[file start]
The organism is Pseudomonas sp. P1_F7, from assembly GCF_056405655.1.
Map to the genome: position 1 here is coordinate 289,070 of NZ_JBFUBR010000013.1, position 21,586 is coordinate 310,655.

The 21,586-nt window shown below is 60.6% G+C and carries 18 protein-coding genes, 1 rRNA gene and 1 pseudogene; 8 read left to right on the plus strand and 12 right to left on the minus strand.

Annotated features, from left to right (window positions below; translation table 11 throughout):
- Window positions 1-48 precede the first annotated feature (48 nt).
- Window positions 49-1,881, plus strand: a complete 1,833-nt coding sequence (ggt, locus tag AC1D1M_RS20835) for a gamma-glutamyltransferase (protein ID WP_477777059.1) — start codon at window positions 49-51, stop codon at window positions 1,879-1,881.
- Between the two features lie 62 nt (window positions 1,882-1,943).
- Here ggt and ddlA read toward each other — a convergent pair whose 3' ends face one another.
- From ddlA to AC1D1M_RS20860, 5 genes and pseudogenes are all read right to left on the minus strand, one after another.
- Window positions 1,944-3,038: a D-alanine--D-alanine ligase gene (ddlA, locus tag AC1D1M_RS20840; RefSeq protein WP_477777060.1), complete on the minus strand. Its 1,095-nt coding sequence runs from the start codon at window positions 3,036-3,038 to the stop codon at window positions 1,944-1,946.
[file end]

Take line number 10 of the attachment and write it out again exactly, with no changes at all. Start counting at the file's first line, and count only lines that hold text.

- Window positions 1,944-3,038: a D-alanine--D-alanine ligase gene (ddlA, locus tag AC1D1M_RS20840; RefSeq protein WP_477777060.1), complete on the minus strand. Its 1,095-nt coding sequence runs from the start codon at window positions 3,036-3,038 to the stop codon at window positions 1,944-1,946.